She called Four Loko “a binge drink in a can.” A can of Four Loko is 24 ounces, a can of beer typically 12 ounces. Four Loko has 12 percent alcohol by volume. A beer typically is 5 percent alcohol by volume. Four Loko and similar drinks are pop-tops, she said.
“That tells me I’m supposed to drink it right away, right?” Nienhius said. “You don’t pop a pop-top, drink a little, set it in the fridge and then go back to it two days later.” After receiving criticism, Four Loko company officials have announced that they’re changing to screwtop cans.
Some drinker even funnel the high-alcohol drinks, Nienhius said. Funnel allows drinkers to consume high volumes of alcohol in just seconds.
“Cocktails in a pouch” are easy to transport and hard to detect at glance, she said. Companies are marketing alcoholic whipped cream, popsicles and ice cream.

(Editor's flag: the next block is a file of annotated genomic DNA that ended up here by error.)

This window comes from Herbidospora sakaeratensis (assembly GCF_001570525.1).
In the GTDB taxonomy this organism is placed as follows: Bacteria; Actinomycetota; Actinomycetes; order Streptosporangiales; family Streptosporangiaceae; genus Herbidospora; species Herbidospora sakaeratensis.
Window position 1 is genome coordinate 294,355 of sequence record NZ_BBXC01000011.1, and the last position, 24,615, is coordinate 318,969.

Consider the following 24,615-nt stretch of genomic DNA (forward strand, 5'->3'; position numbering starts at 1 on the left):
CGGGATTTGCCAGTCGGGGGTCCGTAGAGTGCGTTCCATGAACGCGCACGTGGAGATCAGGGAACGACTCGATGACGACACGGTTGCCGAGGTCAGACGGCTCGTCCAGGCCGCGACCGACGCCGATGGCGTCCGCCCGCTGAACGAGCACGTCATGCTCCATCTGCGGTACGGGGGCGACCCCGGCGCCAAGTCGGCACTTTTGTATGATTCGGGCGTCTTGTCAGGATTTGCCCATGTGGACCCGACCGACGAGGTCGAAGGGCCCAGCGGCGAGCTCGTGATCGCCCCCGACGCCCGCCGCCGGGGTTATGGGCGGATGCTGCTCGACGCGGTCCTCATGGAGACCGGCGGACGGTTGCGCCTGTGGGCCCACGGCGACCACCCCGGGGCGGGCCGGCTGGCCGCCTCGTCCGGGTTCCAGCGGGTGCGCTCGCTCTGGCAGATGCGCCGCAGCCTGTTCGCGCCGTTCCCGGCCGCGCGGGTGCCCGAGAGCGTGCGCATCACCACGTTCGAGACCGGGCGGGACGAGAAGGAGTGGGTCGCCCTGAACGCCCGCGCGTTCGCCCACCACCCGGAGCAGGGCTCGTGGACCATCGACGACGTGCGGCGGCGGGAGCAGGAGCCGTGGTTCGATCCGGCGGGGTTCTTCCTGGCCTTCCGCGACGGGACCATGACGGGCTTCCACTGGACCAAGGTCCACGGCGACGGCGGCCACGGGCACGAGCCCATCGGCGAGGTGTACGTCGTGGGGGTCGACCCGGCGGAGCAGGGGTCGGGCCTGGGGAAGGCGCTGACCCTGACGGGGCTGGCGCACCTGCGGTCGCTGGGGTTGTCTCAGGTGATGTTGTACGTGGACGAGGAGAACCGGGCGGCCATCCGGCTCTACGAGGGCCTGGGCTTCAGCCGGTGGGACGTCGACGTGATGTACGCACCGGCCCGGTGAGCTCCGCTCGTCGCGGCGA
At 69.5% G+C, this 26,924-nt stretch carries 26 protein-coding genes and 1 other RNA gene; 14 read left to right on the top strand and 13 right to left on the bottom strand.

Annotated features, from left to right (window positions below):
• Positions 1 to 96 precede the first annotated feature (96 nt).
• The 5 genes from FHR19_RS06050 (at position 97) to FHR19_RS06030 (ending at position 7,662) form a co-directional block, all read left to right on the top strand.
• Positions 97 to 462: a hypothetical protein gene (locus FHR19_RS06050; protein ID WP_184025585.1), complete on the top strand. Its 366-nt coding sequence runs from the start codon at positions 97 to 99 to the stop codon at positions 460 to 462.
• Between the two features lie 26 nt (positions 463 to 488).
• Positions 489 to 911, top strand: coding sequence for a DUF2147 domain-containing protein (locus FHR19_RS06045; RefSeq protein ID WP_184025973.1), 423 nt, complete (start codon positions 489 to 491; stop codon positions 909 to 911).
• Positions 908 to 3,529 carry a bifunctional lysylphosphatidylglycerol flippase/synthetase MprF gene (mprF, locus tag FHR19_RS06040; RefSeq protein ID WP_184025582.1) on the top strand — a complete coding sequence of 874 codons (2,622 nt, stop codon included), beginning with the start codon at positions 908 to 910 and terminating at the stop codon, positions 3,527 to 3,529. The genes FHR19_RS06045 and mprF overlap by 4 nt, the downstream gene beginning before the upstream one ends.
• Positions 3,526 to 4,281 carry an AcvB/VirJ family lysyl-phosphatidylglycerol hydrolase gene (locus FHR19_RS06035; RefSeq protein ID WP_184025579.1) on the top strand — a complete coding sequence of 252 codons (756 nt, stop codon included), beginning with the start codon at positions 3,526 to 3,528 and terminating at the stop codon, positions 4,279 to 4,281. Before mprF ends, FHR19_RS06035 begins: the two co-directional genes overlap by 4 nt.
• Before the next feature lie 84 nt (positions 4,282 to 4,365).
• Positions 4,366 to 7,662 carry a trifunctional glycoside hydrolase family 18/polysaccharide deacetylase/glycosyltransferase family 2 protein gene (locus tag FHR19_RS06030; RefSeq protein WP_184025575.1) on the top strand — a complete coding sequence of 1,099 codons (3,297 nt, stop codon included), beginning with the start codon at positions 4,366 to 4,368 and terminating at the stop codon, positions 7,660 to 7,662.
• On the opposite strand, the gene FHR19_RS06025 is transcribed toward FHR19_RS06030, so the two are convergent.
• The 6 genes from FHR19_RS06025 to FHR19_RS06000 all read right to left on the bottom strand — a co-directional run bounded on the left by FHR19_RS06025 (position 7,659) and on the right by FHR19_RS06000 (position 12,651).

Some companies sell their products in metal bottles – indistinguishable from metal water bottles once the label is removed.
Some companies are appealing to childhood nostalgia – adult chocolate milk and Hello Kitty-branded wines, for example.
Nienhius showed examples of soda cans, flip-flops, binoculars and even bras modified to hide booze.
Information on drinking games, including Beer Pong, are readily accessible on the Internet, with no age restrictions set up to keep the info from young people.
“Power Hour” is a popular game where drinkers take a drink every minute for an hour – leading to alcohol poisoning or even death.